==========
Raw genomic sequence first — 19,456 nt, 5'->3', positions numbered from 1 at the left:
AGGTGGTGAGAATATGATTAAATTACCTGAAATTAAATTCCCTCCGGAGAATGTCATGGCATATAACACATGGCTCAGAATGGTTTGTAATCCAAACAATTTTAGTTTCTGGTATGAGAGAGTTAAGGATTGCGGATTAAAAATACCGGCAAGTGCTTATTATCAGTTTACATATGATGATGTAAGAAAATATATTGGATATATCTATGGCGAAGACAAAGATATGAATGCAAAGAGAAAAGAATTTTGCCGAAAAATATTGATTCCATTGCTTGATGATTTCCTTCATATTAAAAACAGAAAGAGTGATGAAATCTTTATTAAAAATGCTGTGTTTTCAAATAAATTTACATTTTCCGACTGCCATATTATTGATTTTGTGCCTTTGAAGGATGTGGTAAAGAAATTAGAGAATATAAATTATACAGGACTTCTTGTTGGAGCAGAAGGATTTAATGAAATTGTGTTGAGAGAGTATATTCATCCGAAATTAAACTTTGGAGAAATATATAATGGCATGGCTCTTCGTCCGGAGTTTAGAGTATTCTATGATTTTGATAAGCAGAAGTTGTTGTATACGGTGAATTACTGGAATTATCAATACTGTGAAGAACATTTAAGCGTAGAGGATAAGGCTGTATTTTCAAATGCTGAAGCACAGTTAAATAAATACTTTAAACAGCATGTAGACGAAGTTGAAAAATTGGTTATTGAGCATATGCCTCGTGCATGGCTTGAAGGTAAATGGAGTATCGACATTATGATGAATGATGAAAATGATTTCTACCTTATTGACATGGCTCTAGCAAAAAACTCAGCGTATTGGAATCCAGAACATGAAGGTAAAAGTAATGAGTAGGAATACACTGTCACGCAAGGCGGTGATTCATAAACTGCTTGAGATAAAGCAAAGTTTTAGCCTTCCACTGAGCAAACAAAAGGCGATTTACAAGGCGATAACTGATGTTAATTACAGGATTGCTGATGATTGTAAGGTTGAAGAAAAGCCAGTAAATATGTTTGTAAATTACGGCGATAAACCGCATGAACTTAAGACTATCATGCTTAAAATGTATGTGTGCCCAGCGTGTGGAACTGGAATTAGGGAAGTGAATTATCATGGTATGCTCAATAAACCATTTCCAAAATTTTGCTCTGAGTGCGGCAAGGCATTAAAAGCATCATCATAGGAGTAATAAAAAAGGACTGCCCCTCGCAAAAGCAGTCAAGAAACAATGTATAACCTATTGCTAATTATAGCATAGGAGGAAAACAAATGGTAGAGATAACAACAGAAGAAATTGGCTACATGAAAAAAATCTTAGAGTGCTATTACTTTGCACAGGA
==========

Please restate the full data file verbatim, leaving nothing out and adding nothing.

Raw genomic sequence first — 19,456 nt, 5'->3', positions numbered from 1 at the left:
AGGTGGTGAGAATATGATTAAATTACCTGAAATTAAATTCCCTCCGGAGAATGTCATGGCATATAACACATGGCTCAGAATGGTTTGTAATCCAAACAATTTTAGTTTCTGGTATGAGAGAGTTAAGGATTGCGGATTAAAAATACCGGCAAGTGCTTATTATCAGTTTACATATGATGATGTAAGAAAATATATTGGATATATCTATGGCGAAGACAAAGATATGAATGCAAAGAGAAAAGAATTTTGCCGAAAAATATTGATTCCATTGCTTGATGATTTCCTTCATATTAAAAACAGAAAGAGTGATGAAATCTTTATTAAAAATGCTGTGTTTTCAAATAAATTTACATTTTCCGACTGCCATATTATTGATTTTGTGCCTTTGAAGGATGTGGTAAAGAAATTAGAGAATATAAATTATACAGGACTTCTTGTTGGAGCAGAAGGATTTAATGAAATTGTGTTGAGAGAGTATATTCATCCGAAATTAAACTTTGGAGAAATATATAATGGCATGGCTCTTCGTCCGGAGTTTAGAGTATTCTATGATTTTGATAAGCAGAAGTTGTTGTATACGGTGAATTACTGGAATTATCAATACTGTGAAGAACATTTAAGCGTAGAGGATAAGGCTGTATTTTCAAATGCTGAAGCACAGTTAAATAAATACTTTAAACAGCATGTAGACGAAGTTGAAAAATTGGTTATTGAGCATATGCCTCGTGCATGGCTTGAAGGTAAATGGAGTATCGACATTATGATGAATGATGAAAATGATTTCTACCTTATTGACATGGCTCTAGCAAAAAACTCAGCGTATTGGAATCCAGAACATGAAGGTAAAAGTAATGAGTAGGAATACACTGTCACGCAAGGCGGTGATTCATAAACTGCTTGAGATAAAGCAAAGTTTTAGCCTTCCACTGAGCAAACAAAAGGCGATTTACAAGGCGATAACTGATGTTAATTACAGGATTGCTGATGATTGTAAGGTTGAAGAAAAGCCAGTAAATATGTTTGTAAATTACGGCGATAAACCGCATGAACTTAAGACTATCATGCTTAAAATGTATGTGTGCCCAGCGTGTGGAACTGGAATTAGGGAAGTGAATTATCATGGTATGCTCAATAAACCATTTCCAAAATTTTGCTCTGAGTGCGGCAAGGCATTAAAAGCATCATCATAGGAGTAATAAAAAAGGACTGCCCCTCGCAAAAGCAGTCAAGAAACAATGTATAACCTATTGCTAATTATAGCATAGGAGGAAAACAAATGGTAGAGATAACAACAGAAGAAATTGGCTACATGAAAAAAATCTTAGAGTGCTATTACTTTGCACAGGA